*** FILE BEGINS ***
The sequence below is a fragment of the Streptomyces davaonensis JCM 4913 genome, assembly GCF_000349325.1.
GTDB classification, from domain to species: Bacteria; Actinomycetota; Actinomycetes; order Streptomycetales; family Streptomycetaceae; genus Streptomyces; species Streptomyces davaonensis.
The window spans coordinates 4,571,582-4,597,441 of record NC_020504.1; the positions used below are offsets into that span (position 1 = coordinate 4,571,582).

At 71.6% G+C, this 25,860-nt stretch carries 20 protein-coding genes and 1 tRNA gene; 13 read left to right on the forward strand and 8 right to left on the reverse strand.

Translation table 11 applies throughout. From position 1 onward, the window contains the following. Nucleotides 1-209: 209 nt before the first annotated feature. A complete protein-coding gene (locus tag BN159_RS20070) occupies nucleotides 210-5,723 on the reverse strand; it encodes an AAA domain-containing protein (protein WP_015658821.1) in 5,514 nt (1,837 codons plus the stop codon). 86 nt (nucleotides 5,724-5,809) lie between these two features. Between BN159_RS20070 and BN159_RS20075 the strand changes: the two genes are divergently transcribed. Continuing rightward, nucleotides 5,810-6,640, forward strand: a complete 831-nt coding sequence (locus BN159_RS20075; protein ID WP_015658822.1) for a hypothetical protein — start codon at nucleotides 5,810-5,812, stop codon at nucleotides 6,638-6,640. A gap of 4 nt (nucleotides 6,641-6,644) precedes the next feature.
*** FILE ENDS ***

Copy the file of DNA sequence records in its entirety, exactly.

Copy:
The sequence below is a fragment of the Streptomyces davaonensis JCM 4913 genome, assembly GCF_000349325.1.
GTDB classification, from domain to species: Bacteria; Actinomycetota; Actinomycetes; order Streptomycetales; family Streptomycetaceae; genus Streptomyces; species Streptomyces davaonensis.
The window spans coordinates 4,571,582-4,597,441 of record NC_020504.1; the positions used below are offsets into that span (position 1 = coordinate 4,571,582).

At 71.6% G+C, this 25,860-nt stretch carries 20 protein-coding genes and 1 tRNA gene; 13 read left to right on the forward strand and 8 right to left on the reverse strand.

Translation table 11 applies throughout. From position 1 onward, the window contains the following. Nucleotides 1-209: 209 nt before the first annotated feature. A complete protein-coding gene (locus tag BN159_RS20070) occupies nucleotides 210-5,723 on the reverse strand; it encodes an AAA domain-containing protein (protein WP_015658821.1) in 5,514 nt (1,837 codons plus the stop codon). 86 nt (nucleotides 5,724-5,809) lie between these two features. Between BN159_RS20070 and BN159_RS20075 the strand changes: the two genes are divergently transcribed. Continuing rightward, nucleotides 5,810-6,640, forward strand: a complete 831-nt coding sequence (locus BN159_RS20075; protein ID WP_015658822.1) for a hypothetical protein — start codon at nucleotides 5,810-5,812, stop codon at nucleotides 6,638-6,640. A gap of 4 nt (nucleotides 6,641-6,644) precedes the next feature.